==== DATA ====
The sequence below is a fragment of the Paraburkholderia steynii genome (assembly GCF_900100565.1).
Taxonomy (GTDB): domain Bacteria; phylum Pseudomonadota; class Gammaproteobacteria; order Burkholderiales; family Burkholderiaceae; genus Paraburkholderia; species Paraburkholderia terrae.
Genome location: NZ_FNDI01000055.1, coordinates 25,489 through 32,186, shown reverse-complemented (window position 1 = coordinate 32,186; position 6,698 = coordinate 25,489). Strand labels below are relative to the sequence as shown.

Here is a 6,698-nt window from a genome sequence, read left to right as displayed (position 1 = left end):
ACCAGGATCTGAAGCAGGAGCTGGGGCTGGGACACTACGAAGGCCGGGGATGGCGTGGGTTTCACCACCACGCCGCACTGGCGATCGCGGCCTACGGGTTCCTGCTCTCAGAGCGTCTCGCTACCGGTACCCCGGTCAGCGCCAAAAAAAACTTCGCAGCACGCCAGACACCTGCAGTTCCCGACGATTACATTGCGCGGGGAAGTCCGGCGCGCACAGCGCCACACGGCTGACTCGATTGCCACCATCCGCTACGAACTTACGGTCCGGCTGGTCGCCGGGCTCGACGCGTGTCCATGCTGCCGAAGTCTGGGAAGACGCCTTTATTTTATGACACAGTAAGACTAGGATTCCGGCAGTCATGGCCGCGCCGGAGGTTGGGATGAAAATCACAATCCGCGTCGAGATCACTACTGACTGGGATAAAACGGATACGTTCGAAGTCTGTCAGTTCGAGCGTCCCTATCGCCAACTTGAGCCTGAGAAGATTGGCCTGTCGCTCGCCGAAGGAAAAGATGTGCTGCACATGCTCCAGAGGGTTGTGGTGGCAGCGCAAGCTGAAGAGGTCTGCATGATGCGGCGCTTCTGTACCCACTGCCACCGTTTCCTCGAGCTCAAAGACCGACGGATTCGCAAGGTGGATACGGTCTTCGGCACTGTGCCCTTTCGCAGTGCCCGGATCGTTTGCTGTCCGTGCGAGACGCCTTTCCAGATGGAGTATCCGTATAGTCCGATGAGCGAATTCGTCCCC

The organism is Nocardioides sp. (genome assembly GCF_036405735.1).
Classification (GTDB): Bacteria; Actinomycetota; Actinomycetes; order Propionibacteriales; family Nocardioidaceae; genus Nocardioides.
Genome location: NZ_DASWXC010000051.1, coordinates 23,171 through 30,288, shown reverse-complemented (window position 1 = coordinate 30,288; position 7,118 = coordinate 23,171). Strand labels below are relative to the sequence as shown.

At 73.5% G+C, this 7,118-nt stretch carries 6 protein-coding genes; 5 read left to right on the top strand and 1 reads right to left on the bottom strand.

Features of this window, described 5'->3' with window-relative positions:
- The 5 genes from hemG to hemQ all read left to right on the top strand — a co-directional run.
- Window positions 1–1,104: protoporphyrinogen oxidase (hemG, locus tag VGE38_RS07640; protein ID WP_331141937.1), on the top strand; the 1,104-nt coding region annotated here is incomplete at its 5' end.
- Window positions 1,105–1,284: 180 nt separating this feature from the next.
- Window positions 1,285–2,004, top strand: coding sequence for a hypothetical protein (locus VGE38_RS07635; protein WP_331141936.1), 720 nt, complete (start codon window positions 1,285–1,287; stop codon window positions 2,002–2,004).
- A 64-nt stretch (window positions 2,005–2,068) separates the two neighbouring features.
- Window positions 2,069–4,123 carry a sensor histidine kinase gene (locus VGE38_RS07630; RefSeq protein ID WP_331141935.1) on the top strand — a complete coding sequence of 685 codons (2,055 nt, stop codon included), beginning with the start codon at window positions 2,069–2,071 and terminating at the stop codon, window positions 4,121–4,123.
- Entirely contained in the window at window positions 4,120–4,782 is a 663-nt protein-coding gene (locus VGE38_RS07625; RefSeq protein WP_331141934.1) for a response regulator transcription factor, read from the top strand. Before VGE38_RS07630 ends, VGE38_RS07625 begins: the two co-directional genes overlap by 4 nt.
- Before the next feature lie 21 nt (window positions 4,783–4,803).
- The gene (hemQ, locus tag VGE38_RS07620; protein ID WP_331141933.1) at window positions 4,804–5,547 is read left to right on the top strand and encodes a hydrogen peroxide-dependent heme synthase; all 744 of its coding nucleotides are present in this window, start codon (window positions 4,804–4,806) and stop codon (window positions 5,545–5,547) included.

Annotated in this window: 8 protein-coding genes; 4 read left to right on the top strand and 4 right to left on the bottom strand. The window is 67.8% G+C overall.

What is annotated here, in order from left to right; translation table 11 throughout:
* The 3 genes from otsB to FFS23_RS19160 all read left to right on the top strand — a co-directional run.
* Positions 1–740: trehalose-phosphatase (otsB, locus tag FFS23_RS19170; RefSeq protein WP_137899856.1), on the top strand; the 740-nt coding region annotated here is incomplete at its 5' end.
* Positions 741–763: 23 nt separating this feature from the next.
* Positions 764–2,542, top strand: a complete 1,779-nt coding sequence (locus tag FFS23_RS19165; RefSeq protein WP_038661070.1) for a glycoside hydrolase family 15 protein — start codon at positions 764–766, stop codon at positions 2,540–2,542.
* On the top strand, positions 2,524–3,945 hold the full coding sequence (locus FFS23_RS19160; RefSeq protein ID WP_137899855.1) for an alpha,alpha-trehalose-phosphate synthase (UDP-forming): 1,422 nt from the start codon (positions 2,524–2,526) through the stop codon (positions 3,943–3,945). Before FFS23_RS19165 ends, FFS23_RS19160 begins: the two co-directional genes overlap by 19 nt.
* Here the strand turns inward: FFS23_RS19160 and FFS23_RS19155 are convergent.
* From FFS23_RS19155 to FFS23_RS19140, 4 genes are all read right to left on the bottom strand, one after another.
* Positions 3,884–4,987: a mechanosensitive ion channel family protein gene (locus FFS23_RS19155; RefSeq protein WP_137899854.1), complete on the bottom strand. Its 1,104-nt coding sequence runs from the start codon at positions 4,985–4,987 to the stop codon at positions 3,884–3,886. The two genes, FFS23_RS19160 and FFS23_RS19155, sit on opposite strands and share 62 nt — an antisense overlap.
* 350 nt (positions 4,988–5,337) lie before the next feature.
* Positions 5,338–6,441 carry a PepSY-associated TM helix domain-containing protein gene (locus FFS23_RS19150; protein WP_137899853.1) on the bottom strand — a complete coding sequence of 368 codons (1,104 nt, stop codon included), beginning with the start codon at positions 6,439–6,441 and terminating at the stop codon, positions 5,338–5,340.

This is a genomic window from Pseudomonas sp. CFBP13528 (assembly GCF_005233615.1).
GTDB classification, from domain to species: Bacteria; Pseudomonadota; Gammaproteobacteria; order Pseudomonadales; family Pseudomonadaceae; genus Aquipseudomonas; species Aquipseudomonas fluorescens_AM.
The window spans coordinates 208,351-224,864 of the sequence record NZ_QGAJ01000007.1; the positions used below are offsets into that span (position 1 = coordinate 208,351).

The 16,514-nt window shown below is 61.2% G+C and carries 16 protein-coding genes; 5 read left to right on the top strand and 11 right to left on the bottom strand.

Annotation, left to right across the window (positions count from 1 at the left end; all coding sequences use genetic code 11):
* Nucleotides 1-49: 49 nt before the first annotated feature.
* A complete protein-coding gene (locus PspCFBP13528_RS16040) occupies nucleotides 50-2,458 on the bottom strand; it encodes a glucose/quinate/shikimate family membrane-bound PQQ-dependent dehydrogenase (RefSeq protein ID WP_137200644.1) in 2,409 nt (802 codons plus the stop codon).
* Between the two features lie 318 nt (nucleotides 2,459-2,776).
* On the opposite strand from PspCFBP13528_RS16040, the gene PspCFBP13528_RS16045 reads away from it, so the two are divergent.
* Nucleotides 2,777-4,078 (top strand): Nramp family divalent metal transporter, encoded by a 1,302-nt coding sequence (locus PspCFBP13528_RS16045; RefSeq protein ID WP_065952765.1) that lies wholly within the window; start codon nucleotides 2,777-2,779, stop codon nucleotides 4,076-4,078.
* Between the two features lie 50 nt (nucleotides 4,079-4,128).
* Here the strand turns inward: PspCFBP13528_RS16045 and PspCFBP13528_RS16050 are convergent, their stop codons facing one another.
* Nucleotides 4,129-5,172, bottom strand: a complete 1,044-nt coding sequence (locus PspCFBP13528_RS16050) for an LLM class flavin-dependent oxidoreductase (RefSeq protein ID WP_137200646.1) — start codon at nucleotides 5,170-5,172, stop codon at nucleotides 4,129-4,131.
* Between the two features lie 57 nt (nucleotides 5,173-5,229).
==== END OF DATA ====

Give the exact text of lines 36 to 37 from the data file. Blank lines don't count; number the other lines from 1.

Annotation, left to right across the window (positions count from 1 at the left end; all coding sequences use genetic code 11):
* Nucleotides 1-49: 49 nt before the first annotated feature.